Triumphant Loser

The Ascension is a feast of triumph where Jesus rises to Heaven to take his seat at the right hand of his heavenly Abba. There is much rejoicing in our celebration of this feast but it’s hard to pin down what the celebration is all about. Towards the beginning of his great Epistle to the Ephesians, Paul celebrates this triumph of Jesus which has brought him “far above all rule and authority and power and dominion and above every name that is named, not only in this age but also in the age to come.” (Eph. 1: 21) That’s pretty high up, about as high as anyone, even God Incarnate, can go. However, before this outburst of triumph, Paul prays that our hearts may be enlightened to perceive the hope to which we are called and “what are the riches of his glorious inheritance among the saints.” (Eph. 1: 18) So what is this hope and what are the riches that Paul would have us understand and embrace?

With combativeness programmed into us before we’re old enough to know it’s happened, our first instinct is to see the triumph of Christ along the lines of the underdog winning against the stronger team, or an amazing come-from-behind victory. But such victories, satisfying as they are for the victors (and correspondingly humiliating for the losers) are still variations on the same old same old, that is, combats with winners and losers.

What we have a hard time seeing is that Jesus, for all the triumph, is still the loser. Yes, Jesus is above every authority and power, but it is as the vanquished one, the loser, that Jesus holds this high position. It isn’t that Jesus defeated Caiaphas and Pontius Pilate in the end; Jesus lost to them. If he had won, it would have been the same old same old, which would have made losers of us all. Rather, Jesus put himself at the mercy of all that he created with his heavenly Abba and the Holy Spirit. But if any of us should jump to claim the victory over the Divine Victim, what have we really gained? Perhaps something like a stone instead of bread.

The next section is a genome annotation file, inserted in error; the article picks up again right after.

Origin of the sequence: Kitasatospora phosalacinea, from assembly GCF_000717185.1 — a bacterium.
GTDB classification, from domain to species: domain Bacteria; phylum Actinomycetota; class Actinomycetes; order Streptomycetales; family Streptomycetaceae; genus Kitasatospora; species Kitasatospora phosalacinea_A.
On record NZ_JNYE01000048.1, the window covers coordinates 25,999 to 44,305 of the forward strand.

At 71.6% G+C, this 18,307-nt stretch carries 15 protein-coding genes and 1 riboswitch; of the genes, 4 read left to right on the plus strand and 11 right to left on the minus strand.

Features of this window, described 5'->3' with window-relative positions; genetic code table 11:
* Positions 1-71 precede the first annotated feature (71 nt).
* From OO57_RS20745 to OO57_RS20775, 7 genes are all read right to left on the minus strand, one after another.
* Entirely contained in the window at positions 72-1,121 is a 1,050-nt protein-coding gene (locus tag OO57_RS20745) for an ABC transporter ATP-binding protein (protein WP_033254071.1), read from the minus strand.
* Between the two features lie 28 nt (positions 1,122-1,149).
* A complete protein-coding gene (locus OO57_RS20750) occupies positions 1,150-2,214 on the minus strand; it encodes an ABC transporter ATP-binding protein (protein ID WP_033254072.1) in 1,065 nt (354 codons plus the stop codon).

We will soon see, at Pentecost, that the Holy Spirit gives the disciples power to witness to the truth of Jesus’ death and resurrected life. The truth of Jesus’ death that they proclaim is that, although innocent, Jesus was put to death by the Roman authorities under pressure from the Jewish leaders. But Jesus’ heavenly Abba raised Jesus from the dead with the offer of forgiveness and salvation to his persecutors. The triumph of Jesus is a triumph of innocent weakness, not a triumph of might and strength in the world’s understanding of strength. Jesus accepted loss so that all of us might win in the end.

We see this triumph through losing in the stoning of Stephen in Acts 7. Stephen berates the Jewish leaders for always persecuting the just ones such as Moses and the prophets. There is no sense of the forgiveness in his harangue that fills the other apostles’ proclamation of the truth of Jesus’ death. But then Stephen sees the heavens open to reveal the Son of Man at the right hand of God. Suddenly, Stephen is no longer an accuser but one who forgives before he dies, just like the risen victim he sees in glory. That is the victory of Christ that becomes the victory of Stephen. Forgiveness even unto death is the victory celebrated in the Ascension of Christ. This is the victory that earns life-giving bread instead of a stone. There is nothing higher than that!